Monday, May 13, 2013

Seeing a CHIROPRACTOR FIRST reduces the odds of surgery!!!

Seeing a CHIROPRACTOR FIRST reduces the odds of surgery!!!

A recent study that was published in Spine Journal validates what Chiropractors have been saying for years.
Basically the study states that if you see a Surgeon first your odds of having a surgery are almost 43%, where those that started with Chiropractic care where very unlikely to have a spine surgery.

* 1.5% of those who saw a CHIROPRACTOR FIRST had surgery.
* 42.7% of those who saw a SURGEON FIRST had surgery.

I have been practicing Chiropractic care in NYC for over 15 years and out of the hundreds and maybe thousands of patients that I have seen I can count on one hand the number of patients that needed back surgery.
On the other hand I have seen countless patients that have had a back surgery only to come in with similar complaints. 

I have been working with patients from around the world that suffer with herniated discs, Sciatica and Failed back surgery syndrome. Utilizing the DRX system I attract patients that are considering back surgery and almost all of them never get cut.
There is a time and place for Back surgery but it is my opinion that it is overutilized.

A good Surgeon will only take patients that have exhausted on non-surgical methods first, but I have seen patients over the years that went straight to the spine surgeon and were scared into a invasive procedure only to regret it later.
Once you are cut your body also has to heal the surgeons cut and most of the time the anatomy is altered and changes the biomechanics of the area forever.

If you are suffering with back pain or leg pain and have had a MRI I am offering a no-charge consultation to discuss MRI findings.

Early Predictors of Lumbar Spine Surgery After Occupational Back Injury: Results From a Prospective Study of Workers in Washington State

Keeney, Benjamin J. PhD; Fulton-Kehoe, Deborah PhD, MPH; Turner, Judith A. PhD; Wickizer, Thomas M. PhD; Chan, Kwun Chuen Gary PhD‖,; Franklin, Gary M. MD, MPH

Supplemental Author Materia
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Study Design. Prospective population-based cohort study.
Objective. To identify early predictors of lumbar spine surgery within 3 years after occupational back injury.
Summary of Background Data. Back injuries are the most prevalent occupational injury in the United States. Few prospective studies have examined early predictors of spine surgery after work-related back injury.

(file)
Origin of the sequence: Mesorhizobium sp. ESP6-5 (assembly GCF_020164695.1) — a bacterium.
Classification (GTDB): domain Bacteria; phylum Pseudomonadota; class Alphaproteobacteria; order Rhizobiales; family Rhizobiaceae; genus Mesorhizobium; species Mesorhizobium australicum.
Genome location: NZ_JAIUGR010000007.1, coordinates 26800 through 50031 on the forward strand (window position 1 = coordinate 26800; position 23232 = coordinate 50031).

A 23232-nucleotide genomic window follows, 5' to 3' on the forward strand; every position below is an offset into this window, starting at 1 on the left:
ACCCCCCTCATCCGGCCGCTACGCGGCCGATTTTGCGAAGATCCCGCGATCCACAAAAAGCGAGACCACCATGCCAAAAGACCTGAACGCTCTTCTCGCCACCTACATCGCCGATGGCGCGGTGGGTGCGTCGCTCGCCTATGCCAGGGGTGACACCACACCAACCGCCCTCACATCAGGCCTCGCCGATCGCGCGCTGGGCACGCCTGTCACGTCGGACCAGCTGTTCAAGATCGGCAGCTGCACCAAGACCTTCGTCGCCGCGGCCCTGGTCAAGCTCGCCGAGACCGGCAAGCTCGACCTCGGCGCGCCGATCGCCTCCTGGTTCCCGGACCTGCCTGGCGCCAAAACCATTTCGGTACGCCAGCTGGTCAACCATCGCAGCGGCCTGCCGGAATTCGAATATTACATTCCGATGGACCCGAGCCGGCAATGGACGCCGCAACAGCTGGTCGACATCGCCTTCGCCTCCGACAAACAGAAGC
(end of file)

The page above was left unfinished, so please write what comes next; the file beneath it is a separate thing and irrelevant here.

Methods. Using Disability Risk Identification Study Cohort (D-RISC) data, we examined the early predictors of lumbar spine surgery within 3 years among Washington State workers, with new workers compensation temporary total disability claims for back injuries. Baseline measures included worker-reported measures obtained approximately 3 weeks after claim submission. We used medical bill data to determine whether participants underwent surgery, covered by the claim, within 3 years. Baseline predictors (P < 0.10) of surgery in bivariate analyses were included in a multivariate logistic regression model predicting lumbar spine surgery. The area under the receiver operating characteristic curve of the model was used to determine the model's ability to identify correctly workers who underwent surgery.
Results. In the D-RISC sample of 1885 workers, 174 (9.2%) had a lumbar spine surgery within 3 years. Baseline variables associated with surgery (P < 0.05) in the multivariate model included higher Roland-Morris Disability Questionnaire scores, greater injury severity, and surgeon as first provider seen for the injury. Reduced odds of surgery were observed for those younger than 35 years, females, Hispanics, and those whose first provider was a chiropractor. Approximately 42.7% of workers who first saw a surgeon had surgery, in contrast to only 1.5% of those who saw a chiropractor. The area under the receiver operating characteristic curve of the multivariate model was 0.93 (95% confidence interval, 0.92–0.95), indicating excellent ability to discriminate between workers who would versus would not have surgery.
Conclusion. Baseline variables in multiple domains predicted lumbar spine surgery. There was a very strong association between surgery and first provider seen for the injury even after adjustment for other important variables.

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